What’s the story?
This is the third release in a series of soundtrack recordings from Apparat, aka Sascha Ring – who has made a name of himself as an accomplished instrumental music writer. This piece of work dates from 2015, when Apparat wrote and performed the score to a theatre play of Dostoevsky’s Demons, directed by Sebastian Hartmann.
Sascha wrote the sound- track and performed live in Frankfurt with Philipp Thimm and Christoph Hamann as Apparat. He then re-recorded and arranged this release with Thimm in his Berlin studio.
Dämonen is Apparat’s second collaboration with Hartmann – the first, Krieg und Frieden (Leo Tolstoy’s War and Peace), has been released on Mute.
What’s the music like?
Hartmann described Apparat’s working style as ‘no beating about the bush, no fussing about frills – just working together and getting something done – staying inspired.
That approach comes across in the music for Dämonen, setting the scenes with economy and effectiveness, and never resorting to overindulgence. There are some moments where Apparat invokes the spirit of Hans Zimmer, for example in the closing scene Amos where the radiant textures are boosted by intelligent writing for the organ. Habakuk, too, has a swell and shimmer that we would associate with the older composer, but it is never derivative – Apparat’s harmonic language is very clearly his own.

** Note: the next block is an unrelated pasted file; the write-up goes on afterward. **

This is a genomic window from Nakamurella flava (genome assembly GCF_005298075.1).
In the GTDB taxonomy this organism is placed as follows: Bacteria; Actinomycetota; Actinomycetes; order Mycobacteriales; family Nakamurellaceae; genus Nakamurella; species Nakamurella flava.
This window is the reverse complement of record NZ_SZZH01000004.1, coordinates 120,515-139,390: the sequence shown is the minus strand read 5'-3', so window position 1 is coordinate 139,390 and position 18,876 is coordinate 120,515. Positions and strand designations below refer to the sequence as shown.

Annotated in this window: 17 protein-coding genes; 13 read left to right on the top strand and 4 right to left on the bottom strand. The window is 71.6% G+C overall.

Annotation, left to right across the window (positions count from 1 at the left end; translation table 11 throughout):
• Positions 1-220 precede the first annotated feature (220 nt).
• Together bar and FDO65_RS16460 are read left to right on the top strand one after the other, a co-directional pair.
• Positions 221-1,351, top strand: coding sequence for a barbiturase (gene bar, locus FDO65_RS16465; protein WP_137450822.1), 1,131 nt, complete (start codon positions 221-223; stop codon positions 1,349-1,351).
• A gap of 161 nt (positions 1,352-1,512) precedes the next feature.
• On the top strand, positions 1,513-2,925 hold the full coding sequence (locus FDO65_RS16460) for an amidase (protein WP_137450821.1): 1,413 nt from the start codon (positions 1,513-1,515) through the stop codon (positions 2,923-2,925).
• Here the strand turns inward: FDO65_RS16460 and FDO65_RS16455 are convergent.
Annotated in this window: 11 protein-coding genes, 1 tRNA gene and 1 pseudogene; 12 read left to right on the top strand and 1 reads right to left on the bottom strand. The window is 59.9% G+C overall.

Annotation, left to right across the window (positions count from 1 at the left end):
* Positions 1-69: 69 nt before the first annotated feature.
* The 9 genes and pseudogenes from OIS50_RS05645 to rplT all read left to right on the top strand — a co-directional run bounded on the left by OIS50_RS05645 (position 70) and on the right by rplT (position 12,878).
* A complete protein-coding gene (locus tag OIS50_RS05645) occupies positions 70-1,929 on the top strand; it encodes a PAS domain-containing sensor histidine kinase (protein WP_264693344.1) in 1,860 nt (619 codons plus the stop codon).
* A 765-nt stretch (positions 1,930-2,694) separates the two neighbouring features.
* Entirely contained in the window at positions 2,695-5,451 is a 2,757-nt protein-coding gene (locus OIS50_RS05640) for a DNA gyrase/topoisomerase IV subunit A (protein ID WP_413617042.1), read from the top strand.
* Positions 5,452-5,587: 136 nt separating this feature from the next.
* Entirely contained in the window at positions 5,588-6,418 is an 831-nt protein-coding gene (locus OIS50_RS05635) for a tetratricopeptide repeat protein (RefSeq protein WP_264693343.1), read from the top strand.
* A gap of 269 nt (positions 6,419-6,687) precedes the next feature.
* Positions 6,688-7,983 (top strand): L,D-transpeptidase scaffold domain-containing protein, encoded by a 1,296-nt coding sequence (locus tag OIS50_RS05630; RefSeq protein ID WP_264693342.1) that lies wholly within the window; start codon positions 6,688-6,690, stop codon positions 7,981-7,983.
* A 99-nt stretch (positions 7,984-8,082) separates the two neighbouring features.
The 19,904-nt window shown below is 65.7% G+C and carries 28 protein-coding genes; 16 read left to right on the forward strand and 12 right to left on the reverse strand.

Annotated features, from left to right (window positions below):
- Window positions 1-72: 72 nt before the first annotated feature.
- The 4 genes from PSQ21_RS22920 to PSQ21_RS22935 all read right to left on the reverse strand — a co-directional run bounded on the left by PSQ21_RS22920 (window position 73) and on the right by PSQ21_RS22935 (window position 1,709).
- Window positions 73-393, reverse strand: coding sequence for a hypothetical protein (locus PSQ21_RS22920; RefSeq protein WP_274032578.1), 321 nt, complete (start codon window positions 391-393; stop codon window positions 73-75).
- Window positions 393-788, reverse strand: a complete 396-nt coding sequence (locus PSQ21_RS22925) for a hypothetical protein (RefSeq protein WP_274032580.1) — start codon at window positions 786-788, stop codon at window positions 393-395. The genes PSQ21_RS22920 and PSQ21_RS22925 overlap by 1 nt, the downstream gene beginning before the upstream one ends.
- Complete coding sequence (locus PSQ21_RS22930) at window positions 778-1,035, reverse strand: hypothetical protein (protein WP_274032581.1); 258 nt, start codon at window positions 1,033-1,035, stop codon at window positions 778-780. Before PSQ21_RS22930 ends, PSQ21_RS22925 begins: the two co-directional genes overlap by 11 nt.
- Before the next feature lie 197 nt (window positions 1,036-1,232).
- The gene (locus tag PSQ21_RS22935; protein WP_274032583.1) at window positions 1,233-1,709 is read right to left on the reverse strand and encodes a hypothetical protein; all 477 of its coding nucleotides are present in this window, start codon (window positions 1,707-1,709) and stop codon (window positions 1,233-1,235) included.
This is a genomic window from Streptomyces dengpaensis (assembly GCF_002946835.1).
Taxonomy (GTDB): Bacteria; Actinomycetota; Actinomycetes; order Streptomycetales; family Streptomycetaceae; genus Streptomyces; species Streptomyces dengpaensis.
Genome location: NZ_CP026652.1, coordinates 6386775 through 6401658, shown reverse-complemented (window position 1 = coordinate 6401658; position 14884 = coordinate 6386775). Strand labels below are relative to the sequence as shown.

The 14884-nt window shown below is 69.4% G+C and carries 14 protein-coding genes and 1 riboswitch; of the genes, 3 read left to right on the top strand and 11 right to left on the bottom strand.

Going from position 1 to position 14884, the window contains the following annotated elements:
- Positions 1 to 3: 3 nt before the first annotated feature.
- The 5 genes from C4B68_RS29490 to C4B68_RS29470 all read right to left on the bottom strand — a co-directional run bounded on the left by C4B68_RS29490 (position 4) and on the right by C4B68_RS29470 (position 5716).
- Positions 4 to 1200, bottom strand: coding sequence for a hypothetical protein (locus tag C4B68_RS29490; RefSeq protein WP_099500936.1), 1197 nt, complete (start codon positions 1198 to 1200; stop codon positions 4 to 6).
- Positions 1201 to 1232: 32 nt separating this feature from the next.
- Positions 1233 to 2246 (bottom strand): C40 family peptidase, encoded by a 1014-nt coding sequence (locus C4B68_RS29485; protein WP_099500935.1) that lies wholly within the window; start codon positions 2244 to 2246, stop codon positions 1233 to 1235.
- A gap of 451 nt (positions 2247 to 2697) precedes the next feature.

The cello plays a leading role here, taking charge in Hosea and Jona, where it adds a strong melodic profile. By contrast Sacharja is a lovely, intimate scene with plucked strings, drawing the ear with its changing in mood and colour. The piano plays a subtle but important part in Maleachi, setting a slightly ominous pulse.
Does it all work?
It does. Less is definitely more in the writing here, and Apparat uses texture and harmony to get many of his deeper thoughts. The cello elevates the music wherever it appears, while the more brooding numbers such as Hosea do make a strong impact without obvious melodic material to match on to.
Is it recommended?
Yes. Sascha Ring has always written music of great depth under his Apparat alias, and he is perfectly suited to film or theatre – or both. Even if you don’t know the story of Dämonen, the music will tell you a good deal of what you need to know.